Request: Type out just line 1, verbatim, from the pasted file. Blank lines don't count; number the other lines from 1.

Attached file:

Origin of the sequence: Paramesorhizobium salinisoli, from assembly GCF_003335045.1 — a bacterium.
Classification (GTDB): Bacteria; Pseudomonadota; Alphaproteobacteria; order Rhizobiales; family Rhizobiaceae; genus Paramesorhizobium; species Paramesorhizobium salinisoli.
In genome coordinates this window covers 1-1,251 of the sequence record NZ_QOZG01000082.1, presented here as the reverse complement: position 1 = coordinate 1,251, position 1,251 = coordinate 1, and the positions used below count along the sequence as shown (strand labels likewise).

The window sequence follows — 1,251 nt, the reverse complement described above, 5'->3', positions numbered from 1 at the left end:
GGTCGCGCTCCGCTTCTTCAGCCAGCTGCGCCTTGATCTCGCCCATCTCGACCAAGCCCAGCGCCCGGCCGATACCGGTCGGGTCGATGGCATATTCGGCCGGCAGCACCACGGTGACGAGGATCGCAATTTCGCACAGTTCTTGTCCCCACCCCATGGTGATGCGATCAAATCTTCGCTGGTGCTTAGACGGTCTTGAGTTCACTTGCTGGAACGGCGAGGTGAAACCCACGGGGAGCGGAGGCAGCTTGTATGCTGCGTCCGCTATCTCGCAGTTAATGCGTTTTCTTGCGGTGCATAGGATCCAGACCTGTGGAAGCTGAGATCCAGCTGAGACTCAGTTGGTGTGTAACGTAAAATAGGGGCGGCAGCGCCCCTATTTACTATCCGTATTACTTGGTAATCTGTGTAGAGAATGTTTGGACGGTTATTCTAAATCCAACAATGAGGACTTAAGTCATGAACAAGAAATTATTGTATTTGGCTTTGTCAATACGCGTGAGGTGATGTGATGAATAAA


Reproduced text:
Origin of the sequence: Paramesorhizobium salinisoli, from assembly GCF_003335045.1 — a bacterium.